I’m in the middle of a very interesting book titled, prosaically but accurately, How to Change Your Mind by Michael Pollan. The subtitle is What the New Science of Psychedelics Teaches Us About Consciousness, Dying, Addiction, Depression and Transcendence.
Apparently, psychedelics are making a comeback or at least coming out of the shadows where they never really went away after being made illegal decades ago, in no small part due to the endless antics of Dr. Timothy Leary.
There are indications of legal openings for some uses of these incredibly therapeutic materials.
Leary’s main thing was LSD, a chemical compound developed in the first part of the 20th Century, but entheogens — my preferred term for the various mind-expanding compounds — have been known and used for centuries in various cultures around the world.
If you know little of entheogens, I highly recommend this book.
I dived right into the sea of entheogens in 1997, and I swam around for a spell. It helped me immensely in the wake of a divorce that left me in an exceptionally bad place.
In 1997, I ingested psilocybin mushrooms twice and LSD twice, all under the guidance of a kind psychologist who lived in the woods outside Tallahassee, Florida. I have written about this previously, but many years ago. Perhaps this is a different take.
Between 1997 and 1999, I also took Ecstasy five or six times alone in my Houston condo. Lovely material.
And during an entheogen conference in Palenque, Mexico, in 1999, a year before I moved south, I inhaled vaporized 5-MeO-DMT. My final entheogen experience happened in Florida about a year after moving to Mexico. I was up for a visit.
That time I drank a chemical analog of ayahuasca.
During the ayahuasca experience, a voice spoke to me loud and clear: You don’t have to do this anymore. And I haven’t.
All the experiences were stunning, but it seems that some of it, important parts, had faded from my memory over the two subsequent decades. Pollan’s book brought them back.
Here are three
First: Dancing with love. This took place during the second psilocybin experience. If you state an intention before doing these things, it often will affect the experience. I said I wanted to dance with love, something I was feeling an immense lack of in the wake of my divorce.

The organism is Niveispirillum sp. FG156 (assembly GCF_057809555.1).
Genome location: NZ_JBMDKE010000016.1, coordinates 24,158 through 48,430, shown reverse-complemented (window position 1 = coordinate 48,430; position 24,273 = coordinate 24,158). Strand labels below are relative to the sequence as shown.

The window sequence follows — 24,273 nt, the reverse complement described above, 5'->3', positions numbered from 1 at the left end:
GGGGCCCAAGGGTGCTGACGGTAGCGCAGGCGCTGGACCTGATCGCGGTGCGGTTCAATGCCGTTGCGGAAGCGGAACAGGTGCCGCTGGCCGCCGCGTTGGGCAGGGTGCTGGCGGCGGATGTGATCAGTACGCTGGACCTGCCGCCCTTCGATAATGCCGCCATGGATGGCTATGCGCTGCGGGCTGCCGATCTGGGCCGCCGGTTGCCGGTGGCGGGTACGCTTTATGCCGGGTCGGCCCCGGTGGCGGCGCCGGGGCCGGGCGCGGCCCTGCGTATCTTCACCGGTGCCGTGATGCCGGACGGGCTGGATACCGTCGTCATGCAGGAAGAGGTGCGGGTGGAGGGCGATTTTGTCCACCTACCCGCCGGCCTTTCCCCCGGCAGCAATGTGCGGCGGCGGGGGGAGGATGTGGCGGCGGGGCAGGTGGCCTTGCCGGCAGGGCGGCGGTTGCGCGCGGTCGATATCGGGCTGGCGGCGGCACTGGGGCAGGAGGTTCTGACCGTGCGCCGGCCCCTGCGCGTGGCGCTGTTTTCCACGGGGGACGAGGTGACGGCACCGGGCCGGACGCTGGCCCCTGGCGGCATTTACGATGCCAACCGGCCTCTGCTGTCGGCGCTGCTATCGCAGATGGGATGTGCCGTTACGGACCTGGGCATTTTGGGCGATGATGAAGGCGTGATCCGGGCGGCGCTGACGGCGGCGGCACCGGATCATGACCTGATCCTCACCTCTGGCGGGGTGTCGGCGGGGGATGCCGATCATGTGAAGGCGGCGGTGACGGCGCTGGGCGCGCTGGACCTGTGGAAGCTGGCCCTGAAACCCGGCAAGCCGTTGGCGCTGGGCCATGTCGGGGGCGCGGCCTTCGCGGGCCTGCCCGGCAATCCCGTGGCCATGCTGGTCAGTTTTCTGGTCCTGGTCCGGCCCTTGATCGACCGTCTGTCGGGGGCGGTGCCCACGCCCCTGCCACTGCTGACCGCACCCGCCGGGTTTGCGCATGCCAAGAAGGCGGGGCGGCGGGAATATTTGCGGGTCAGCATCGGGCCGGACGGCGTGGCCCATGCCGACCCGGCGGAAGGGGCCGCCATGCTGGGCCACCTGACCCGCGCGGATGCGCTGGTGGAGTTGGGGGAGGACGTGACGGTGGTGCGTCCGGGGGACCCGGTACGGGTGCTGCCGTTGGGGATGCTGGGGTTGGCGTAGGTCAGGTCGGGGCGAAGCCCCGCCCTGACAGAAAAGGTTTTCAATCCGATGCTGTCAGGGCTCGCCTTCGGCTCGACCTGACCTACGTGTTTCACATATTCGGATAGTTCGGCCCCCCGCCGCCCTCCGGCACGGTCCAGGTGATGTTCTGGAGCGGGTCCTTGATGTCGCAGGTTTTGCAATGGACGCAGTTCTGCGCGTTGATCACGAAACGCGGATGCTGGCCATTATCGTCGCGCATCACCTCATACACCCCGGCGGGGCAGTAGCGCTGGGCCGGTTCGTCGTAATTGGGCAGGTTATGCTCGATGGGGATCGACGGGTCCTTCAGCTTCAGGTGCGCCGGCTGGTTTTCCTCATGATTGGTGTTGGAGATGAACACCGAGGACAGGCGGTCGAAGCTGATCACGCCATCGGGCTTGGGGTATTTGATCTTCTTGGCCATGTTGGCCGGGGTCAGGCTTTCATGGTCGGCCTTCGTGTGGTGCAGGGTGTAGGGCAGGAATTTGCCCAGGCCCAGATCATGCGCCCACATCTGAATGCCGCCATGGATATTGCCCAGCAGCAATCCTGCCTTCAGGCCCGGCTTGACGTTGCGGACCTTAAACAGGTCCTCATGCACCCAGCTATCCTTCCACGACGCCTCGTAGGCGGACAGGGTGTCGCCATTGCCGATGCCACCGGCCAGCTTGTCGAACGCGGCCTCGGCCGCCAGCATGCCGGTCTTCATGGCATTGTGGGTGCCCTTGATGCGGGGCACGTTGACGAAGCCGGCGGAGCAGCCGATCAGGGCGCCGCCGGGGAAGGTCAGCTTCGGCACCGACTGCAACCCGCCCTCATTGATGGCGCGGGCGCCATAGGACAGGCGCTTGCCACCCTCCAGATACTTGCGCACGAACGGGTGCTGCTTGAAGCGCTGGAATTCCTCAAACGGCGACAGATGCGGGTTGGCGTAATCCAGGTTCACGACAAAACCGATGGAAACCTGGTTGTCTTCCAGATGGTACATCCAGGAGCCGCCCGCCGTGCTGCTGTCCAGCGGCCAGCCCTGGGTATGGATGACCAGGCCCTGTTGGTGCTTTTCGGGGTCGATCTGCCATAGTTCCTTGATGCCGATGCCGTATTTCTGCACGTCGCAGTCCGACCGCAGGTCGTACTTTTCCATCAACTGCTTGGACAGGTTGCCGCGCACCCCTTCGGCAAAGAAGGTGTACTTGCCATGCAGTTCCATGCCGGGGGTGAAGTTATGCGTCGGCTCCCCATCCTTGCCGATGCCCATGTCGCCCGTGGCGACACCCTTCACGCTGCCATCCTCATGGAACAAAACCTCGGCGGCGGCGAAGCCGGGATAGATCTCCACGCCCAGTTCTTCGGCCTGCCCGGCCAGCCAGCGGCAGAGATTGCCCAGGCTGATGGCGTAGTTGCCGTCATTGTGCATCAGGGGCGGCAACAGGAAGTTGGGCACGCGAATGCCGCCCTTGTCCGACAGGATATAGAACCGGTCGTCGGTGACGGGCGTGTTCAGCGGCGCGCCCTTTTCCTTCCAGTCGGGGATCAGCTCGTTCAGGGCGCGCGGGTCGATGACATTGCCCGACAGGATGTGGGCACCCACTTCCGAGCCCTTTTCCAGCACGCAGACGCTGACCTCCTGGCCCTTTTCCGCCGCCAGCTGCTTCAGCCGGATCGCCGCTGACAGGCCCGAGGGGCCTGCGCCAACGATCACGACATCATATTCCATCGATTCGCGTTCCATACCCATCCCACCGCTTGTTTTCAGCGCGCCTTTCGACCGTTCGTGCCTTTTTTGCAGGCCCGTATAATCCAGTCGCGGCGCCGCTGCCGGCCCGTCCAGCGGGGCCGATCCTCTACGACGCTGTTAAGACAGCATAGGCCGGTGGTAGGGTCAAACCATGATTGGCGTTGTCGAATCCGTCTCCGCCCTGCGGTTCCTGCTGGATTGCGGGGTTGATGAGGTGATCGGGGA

What I imagined would happen was that a loving woman would appear to me, and we would dance. But that did not take place.
I saw nothing. There were no visuals, quite the opposite of what had happened during the first psilocybin excursion when the visuals were incredible. Instead, a sea of love enveloped me. It was sheer feeling and nothing like I had ever experienced in my life.
It was how you might imagine being embraced by God.
Second: Sea of blood. This one was a mix of LSD and psilocybin taken simultaneously. After the experience ended, the psychologist told me I had been laughing the entire time, which was strange considering what happened. A flood of blood from above had poured all over me.
Think the final scenes of Carrie.
While this sounds horrifying, it was not. Quite the contrary. While this happened, a voice told me it was time to grow up and become a man.
Third: The black panther. I remember this best of all, perhaps because it happened after I thought the experience had run its course. I was with my helper in his dark living room around midnight. It’s ended, I told him, and I decided to go to bed.
I felt totally normal.
I went into the bedroom, got undressed and lay on the bed in the dark. And I turned into a black panther. Just like that. My tail swished. My whiskers twitched. It was real. An incredible feeling of power. I don’t know how long it lasted, but then I became a woman.
I felt an extreme need to be cared for. I don’t know how long that lasted either, but then I drifted off to sleep.